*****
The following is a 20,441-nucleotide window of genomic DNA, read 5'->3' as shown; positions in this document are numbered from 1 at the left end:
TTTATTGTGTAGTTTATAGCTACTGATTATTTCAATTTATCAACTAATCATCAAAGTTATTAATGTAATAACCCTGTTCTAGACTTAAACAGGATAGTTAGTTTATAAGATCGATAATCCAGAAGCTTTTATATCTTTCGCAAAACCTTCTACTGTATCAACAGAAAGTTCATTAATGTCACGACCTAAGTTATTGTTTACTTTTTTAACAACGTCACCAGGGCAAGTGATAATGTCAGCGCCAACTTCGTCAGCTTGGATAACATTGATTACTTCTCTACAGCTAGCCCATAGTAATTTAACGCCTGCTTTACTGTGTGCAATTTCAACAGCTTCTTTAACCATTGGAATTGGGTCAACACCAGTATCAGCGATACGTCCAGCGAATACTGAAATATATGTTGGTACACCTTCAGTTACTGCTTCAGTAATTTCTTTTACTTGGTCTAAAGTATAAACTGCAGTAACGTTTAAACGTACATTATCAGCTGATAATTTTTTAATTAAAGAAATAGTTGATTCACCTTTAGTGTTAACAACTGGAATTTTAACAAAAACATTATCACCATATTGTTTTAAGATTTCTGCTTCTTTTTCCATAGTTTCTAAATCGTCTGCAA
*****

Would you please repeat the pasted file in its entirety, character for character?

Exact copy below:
The following is a 20,441-nucleotide window of genomic DNA, read 5'->3' as shown; positions in this document are numbered from 1 at the left end:
TTTATTGTGTAGTTTATAGCTACTGATTATTTCAATTTATCAACTAATCATCAAAGTTATTAATGTAATAACCCTGTTCTAGACTTAAACAGGATAGTTAGTTTATAAGATCGATAATCCAGAAGCTTTTATATCTTTCGCAAAACCTTCTACTGTATCAACAGAAAGTTCATTAATGTCACGACCTAAGTTATTGTTTACTTTTTTAACAACGTCACCAGGGCAAGTGATAATGTCAGCGCCAACTTCGTCAGCTTGGATAACATTGATTACTTCTCTACAGCTAGCCCATAGTAATTTAACGCCTGCTTTACTGTGTGCAATTTCAACAGCTTCTTTAACCATTGGAATTGGGTCAACACCAGTATCAGCGATACGTCCAGCGAATACTGAAATATATGTTGGTACACCTTCAGTTACTGCTTCAGTAATTTCTTTTACTTGGTCTAAAGTATAAACTGCAGTAACGTTTAAACGTACATTATCAGCTGATAATTTTTTAATTAAAGAAATAGTTGATTCACCTTTAGTGTTAACAACTGGAATTTTAACAAAAACATTATCACCATATTGTTTTAAGATTTCTGCTTCTTTTTCCATAGTTTCTAAATCGTCTGCAA